One might reasonably expect that all would have been learned about color in the more than three hundred years since Newton established the fundamentals of color science. This is not true because:
. the measurement of color still has unresolved complexities (Chapter 2)
. many of the fine details of color vision remain unknown (Chapter 3)
. every few decades a new movement in art discovers original ways to use new pigments, and dyes continue to be discovered (Chapter 5)
. the philosophical approach to color has not yet crystallized (Chapter 7)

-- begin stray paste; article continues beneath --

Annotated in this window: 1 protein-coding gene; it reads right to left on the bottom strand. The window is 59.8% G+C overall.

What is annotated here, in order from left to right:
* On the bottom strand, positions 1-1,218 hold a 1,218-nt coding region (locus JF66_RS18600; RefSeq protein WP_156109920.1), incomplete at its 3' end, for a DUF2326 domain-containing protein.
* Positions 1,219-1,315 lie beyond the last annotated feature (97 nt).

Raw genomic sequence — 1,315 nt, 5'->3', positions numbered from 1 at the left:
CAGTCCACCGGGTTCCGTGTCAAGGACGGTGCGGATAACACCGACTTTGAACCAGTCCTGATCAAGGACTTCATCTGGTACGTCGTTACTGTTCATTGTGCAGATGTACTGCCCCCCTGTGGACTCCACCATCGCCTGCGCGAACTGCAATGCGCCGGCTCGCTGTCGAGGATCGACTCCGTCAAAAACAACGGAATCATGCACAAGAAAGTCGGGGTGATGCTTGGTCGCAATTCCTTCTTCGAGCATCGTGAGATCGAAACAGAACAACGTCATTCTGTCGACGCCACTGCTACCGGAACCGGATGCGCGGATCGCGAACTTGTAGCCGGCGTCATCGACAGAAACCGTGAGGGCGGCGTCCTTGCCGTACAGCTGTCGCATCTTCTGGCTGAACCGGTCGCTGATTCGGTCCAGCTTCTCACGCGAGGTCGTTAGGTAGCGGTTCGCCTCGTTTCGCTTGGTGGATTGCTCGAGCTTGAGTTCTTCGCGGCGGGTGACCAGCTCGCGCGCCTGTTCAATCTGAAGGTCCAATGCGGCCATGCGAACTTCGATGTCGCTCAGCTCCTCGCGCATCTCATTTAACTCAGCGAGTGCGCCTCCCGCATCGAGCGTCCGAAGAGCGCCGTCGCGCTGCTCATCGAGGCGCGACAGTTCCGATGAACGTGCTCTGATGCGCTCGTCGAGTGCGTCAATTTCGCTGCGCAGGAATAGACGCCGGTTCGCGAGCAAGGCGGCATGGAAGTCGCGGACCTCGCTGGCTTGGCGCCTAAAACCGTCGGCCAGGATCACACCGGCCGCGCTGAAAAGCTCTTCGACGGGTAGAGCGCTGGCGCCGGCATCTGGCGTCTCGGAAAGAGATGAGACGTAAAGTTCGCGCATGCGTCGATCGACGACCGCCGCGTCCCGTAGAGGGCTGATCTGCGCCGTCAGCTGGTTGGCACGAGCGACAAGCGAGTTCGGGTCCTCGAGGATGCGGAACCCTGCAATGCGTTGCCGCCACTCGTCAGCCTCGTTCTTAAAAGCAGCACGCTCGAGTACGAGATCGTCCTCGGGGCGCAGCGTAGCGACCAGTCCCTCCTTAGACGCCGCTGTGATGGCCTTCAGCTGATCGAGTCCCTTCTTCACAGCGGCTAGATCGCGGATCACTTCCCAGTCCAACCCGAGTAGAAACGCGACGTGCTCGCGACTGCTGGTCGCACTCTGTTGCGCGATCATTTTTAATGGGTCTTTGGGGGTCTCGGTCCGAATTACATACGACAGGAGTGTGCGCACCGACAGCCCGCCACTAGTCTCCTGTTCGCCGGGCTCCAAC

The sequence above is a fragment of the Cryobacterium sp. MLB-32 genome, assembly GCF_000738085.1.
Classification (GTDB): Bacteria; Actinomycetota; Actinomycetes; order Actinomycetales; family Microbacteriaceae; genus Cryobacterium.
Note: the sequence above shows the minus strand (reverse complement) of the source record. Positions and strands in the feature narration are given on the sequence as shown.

. new pigments and dyes continue to be discovered (Chapters 10 and 11)
. the study of the biological and therapeutic effects of color is still in its infancy (Chapter 2).
Color continues to develop towards maturity and the editor believes that there is much common ground between the sciences and the arts and that color is a major connecting bridge.
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